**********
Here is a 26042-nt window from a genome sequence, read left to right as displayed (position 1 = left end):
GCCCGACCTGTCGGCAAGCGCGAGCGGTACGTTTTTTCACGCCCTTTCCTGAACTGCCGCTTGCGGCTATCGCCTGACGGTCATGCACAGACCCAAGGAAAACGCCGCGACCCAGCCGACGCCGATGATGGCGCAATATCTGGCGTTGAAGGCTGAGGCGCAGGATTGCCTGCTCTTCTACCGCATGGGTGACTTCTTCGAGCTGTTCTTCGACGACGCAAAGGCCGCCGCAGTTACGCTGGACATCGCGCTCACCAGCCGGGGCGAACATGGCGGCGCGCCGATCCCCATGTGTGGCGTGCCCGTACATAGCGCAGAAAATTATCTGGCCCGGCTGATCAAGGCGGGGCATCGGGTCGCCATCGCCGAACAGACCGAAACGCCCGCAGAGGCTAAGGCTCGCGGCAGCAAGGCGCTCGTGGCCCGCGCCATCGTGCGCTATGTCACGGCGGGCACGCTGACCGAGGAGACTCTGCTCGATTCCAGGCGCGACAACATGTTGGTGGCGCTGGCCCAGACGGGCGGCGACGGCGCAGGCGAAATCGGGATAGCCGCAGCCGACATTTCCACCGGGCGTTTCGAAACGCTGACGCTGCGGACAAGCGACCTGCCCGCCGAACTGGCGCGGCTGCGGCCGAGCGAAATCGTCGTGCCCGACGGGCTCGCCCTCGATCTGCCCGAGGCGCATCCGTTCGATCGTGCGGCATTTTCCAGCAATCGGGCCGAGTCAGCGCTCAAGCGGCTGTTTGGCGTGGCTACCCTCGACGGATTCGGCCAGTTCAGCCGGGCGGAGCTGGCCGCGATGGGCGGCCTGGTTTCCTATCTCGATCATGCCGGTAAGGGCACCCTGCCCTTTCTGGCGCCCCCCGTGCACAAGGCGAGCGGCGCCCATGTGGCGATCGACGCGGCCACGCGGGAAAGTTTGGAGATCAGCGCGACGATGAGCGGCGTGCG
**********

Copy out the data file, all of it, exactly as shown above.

Here is a 26042-nt window from a genome sequence, read left to right as displayed (position 1 = left end):
GCCCGACCTGTCGGCAAGCGCGAGCGGTACGTTTTTTCACGCCCTTTCCTGAACTGCCGCTTGCGGCTATCGCCTGACGGTCATGCACAGACCCAAGGAAAACGCCGCGACCCAGCCGACGCCGATGATGGCGCAATATCTGGCGTTGAAGGCTGAGGCGCAGGATTGCCTGCTCTTCTACCGCATGGGTGACTTCTTCGAGCTGTTCTTCGACGACGCAAAGGCCGCCGCAGTTACGCTGGACATCGCGCTCACCAGCCGGGGCGAACATGGCGGCGCGCCGATCCCCATGTGTGGCGTGCCCGTACATAGCGCAGAAAATTATCTGGCCCGGCTGATCAAGGCGGGGCATCGGGTCGCCATCGCCGAACAGACCGAAACGCCCGCAGAGGCTAAGGCTCGCGGCAGCAAGGCGCTCGTGGCCCGCGCCATCGTGCGCTATGTCACGGCGGGCACGCTGACCGAGGAGACTCTGCTCGATTCCAGGCGCGACAACATGTTGGTGGCGCTGGCCCAGACGGGCGGCGACGGCGCAGGCGAAATCGGGATAGCCGCAGCCGACATTTCCACCGGGCGTTTCGAAACGCTGACGCTGCGGACAAGCGACCTGCCCGCCGAACTGGCGCGGCTGCGGCCGAGCGAAATCGTCGTGCCCGACGGGCTCGCCCTCGATCTGCCCGAGGCGCATCCGTTCGATCGTGCGGCATTTTCCAGCAATCGGGCCGAGTCAGCGCTCAAGCGGCTGTTTGGCGTGGCTACCCTCGACGGATTCGGCCAGTTCAGCCGGGCGGAGCTGGCCGCGATGGGCGGCCTGGTTTCCTATCTCGATCATGCCGGTAAGGGCACCCTGCCCTTTCTGGCGCCCCCCGTGCACAAGGCGAGCGGCGCCCATGTGGCGATCGACGCGGCCACGCGGGAAAGTTTGGAGATCAGCGCGACGATGAGCGGCGTGCG